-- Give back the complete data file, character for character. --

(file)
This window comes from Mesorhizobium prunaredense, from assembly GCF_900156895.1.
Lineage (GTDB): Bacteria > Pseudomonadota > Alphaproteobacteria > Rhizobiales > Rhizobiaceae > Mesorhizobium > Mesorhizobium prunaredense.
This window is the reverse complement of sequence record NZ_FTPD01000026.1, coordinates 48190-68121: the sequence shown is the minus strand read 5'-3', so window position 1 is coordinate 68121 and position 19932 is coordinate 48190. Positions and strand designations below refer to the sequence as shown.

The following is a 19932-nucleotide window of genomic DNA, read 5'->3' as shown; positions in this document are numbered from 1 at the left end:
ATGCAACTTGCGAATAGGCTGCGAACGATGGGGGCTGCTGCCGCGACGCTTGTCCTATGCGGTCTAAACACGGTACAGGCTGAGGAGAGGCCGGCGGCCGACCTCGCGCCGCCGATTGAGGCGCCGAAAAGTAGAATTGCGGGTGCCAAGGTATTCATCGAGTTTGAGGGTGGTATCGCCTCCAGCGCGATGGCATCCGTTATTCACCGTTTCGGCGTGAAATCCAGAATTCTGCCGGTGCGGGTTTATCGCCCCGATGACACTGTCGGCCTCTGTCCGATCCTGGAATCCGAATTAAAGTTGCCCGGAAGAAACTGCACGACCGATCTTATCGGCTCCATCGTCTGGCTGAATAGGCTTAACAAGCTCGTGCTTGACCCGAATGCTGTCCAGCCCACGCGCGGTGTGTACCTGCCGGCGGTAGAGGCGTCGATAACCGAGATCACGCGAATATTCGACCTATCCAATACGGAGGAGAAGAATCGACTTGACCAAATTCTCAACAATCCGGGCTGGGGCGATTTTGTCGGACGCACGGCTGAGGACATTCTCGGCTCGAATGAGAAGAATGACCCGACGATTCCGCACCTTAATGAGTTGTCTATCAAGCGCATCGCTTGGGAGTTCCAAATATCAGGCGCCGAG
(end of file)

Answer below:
This window comes from Mesorhizobium prunaredense, from assembly GCF_900156895.1.
Lineage (GTDB): Bacteria > Pseudomonadota > Alphaproteobacteria > Rhizobiales > Rhizobiaceae > Mesorhizobium > Mesorhizobium prunaredense.
This window is the reverse complement of sequence record NZ_FTPD01000026.1, coordinates 48190-68121: the sequence shown is the minus strand read 5'-3', so window position 1 is coordinate 68121 and position 19932 is coordinate 48190. Positions and strand designations below refer to the sequence as shown.

The following is a 19932-nucleotide window of genomic DNA, read 5'->3' as shown; positions in this document are numbered from 1 at the left end:
ATGCAACTTGCGAATAGGCTGCGAACGATGGGGGCTGCTGCCGCGACGCTTGTCCTATGCGGTCTAAACACGGTACAGGCTGAGGAGAGGCCGGCGGCCGACCTCGCGCCGCCGATTGAGGCGCCGAAAAGTAGAATTGCGGGTGCCAAGGTATTCATCGAGTTTGAGGGTGGTATCGCCTCCAGCGCGATGGCATCCGTTATTCACCGTTTCGGCGTGAAATCCAGAATTCTGCCGGTGCGGGTTTATCGCCCCGATGACACTGTCGGCCTCTGTCCGATCCTGGAATCCGAATTAAAGTTGCCCGGAAGAAACTGCACGACCGATCTTATCGGCTCCATCGTCTGGCTGAATAGGCTTAACAAGCTCGTGCTTGACCCGAATGCTGTCCAGCCCACGCGCGGTGTGTACCTGCCGGCGGTAGAGGCGTCGATAACCGAGATCACGCGAATATTCGACCTATCCAATACGGAGGAGAAGAATCGACTTGACCAAATTCTCAACAATCCGGGCTGGGGCGATTTTGTCGGACGCACGGCTGAGGACATTCTCGGCTCGAATGAGAAGAATGACCCGACGATTCCGCACCTTAATGAGTTGTCTATCAAGCGCATCGCTTGGGAGTTCCAAATATCAGGCGCCGAG